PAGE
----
The US government hopes that increased technology in the country will help Iranians communicate among themselves.
Some view the funneling of weapons to Syrian rebels as a check on Iran’s bad behavior. The Obama administration is skipping a proxy war of munitions and missiles in favor of a more devastating strike: sending iPads and anti-virus software directly to Tehran.
The US government did an abrupt about-face today, announcing that it would allow American companies to sell laptops, cell phones and software in Iran. The move is an attempt to ensure that Iranians have a chance to communicate among themselves—and with the world—before and after the country’s June 14th presidential election.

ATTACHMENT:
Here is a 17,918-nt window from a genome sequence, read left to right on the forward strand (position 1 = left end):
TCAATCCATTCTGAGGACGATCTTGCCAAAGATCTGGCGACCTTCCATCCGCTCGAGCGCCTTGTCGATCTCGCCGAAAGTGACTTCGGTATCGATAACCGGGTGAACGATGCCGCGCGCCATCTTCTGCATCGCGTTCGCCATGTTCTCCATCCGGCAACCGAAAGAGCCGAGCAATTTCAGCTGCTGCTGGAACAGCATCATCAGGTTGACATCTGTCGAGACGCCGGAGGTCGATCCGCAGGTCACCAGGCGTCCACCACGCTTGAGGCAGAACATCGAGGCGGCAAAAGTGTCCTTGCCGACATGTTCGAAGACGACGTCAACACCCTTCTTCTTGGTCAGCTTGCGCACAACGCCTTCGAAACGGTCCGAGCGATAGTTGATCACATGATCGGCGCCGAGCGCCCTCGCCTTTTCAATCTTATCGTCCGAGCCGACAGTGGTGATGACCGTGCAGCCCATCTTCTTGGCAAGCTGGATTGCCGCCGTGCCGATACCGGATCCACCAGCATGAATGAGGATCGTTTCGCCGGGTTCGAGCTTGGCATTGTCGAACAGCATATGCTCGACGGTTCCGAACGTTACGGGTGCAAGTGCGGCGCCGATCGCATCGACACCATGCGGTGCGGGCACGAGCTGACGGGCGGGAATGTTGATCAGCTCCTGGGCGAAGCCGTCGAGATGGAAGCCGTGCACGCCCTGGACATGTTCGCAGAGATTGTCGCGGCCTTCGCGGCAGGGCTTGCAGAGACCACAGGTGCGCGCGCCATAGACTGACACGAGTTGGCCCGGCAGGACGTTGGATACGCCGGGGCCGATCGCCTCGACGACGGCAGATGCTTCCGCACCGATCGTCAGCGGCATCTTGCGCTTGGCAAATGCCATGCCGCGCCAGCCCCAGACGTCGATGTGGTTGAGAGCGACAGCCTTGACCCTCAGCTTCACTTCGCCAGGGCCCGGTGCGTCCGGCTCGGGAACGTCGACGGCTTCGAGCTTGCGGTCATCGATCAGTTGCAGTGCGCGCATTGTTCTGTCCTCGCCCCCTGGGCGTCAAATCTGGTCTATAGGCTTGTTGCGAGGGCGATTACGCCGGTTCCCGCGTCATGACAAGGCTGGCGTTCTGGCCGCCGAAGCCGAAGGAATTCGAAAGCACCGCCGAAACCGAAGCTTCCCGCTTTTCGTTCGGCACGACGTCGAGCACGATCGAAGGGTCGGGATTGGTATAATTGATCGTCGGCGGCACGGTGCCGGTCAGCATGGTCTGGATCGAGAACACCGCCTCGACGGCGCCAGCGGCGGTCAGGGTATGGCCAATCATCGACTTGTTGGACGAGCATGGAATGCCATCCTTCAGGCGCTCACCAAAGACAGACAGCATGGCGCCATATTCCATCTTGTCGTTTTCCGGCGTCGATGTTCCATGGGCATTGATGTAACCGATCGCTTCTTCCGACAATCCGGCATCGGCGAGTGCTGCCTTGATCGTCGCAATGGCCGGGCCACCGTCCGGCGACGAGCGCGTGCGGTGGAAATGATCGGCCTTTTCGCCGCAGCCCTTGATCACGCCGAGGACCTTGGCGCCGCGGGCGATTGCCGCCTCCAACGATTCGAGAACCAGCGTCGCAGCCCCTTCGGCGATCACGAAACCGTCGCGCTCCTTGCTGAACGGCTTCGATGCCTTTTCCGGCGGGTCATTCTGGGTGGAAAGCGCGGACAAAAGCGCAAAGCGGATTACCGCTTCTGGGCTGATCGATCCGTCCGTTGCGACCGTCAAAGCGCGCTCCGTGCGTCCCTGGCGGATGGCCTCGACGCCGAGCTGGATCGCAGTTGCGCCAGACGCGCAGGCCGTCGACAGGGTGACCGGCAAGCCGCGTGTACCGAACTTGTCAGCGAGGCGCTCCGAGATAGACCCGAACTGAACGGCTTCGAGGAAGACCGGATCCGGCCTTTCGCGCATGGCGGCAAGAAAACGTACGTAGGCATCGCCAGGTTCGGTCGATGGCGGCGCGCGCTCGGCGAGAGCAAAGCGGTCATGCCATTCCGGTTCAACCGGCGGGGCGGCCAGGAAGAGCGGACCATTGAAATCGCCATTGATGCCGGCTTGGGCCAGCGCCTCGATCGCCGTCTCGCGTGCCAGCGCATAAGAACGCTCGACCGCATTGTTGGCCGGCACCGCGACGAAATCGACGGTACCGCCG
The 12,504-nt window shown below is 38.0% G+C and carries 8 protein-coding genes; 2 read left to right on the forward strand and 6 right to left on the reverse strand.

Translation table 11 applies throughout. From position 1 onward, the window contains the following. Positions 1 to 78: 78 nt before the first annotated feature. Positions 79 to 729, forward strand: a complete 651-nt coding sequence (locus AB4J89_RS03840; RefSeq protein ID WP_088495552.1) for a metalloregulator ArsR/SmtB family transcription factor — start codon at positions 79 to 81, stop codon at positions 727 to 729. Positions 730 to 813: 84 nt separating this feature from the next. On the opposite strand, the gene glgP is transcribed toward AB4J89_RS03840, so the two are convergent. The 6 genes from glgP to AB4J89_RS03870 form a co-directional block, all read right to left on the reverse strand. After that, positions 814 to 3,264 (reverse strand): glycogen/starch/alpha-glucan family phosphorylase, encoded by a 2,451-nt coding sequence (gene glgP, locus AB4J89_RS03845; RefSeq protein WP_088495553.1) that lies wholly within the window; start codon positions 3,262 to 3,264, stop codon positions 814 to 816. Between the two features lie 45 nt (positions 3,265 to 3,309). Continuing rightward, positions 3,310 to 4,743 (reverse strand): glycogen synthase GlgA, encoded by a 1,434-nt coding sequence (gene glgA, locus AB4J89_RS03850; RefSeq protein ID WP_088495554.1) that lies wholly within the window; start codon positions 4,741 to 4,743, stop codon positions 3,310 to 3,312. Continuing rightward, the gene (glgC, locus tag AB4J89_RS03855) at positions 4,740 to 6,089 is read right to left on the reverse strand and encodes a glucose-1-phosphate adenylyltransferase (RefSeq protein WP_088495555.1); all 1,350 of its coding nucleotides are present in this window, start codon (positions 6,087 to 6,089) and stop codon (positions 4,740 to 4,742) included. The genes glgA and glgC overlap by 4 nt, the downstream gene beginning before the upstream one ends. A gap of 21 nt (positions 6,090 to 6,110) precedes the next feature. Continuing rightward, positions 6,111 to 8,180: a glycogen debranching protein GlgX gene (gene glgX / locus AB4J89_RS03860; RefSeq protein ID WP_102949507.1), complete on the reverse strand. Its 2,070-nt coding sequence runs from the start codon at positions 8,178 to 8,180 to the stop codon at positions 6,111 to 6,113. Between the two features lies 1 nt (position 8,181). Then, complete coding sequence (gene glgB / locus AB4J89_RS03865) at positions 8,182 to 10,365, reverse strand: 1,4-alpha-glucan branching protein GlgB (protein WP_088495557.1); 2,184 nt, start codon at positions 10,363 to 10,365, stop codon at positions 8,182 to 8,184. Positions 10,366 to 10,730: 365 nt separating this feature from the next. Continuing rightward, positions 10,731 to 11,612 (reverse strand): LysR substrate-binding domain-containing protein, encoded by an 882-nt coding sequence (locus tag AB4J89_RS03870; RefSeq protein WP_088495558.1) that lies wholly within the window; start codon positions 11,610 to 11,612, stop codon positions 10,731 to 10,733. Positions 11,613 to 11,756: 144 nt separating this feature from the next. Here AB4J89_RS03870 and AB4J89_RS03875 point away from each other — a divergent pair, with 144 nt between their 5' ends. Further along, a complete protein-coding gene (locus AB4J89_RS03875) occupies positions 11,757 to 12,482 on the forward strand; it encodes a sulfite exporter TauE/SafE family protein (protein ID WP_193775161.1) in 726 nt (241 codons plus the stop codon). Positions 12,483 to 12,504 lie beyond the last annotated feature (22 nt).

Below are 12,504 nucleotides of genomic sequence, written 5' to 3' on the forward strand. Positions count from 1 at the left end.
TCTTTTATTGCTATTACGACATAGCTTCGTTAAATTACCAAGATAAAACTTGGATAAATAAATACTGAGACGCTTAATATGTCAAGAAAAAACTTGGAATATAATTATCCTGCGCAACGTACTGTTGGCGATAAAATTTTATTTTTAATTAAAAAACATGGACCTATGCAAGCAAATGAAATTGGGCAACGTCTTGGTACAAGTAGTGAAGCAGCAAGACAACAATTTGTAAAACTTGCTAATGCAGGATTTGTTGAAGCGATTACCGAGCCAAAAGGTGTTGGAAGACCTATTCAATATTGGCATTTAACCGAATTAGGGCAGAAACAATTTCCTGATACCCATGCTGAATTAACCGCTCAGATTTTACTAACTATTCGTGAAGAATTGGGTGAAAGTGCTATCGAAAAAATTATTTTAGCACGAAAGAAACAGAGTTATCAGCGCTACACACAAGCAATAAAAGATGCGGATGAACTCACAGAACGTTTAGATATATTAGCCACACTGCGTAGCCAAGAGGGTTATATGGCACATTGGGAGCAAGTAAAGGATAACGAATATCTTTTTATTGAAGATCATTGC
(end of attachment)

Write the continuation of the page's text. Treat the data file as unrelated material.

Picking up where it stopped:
It’s not the first time the US has injected digital communications into a diplomatic dispute. During demonstrations disputing the outcome of Iran’s last election in 2009, the State Department asked Twitter to delay a scheduled maintenance downtime, so that the micro-blogging service used by the country’s “green movement” activists would remain functional. Lifting export restrictions is a more direct attempt to influence Iranian democracy.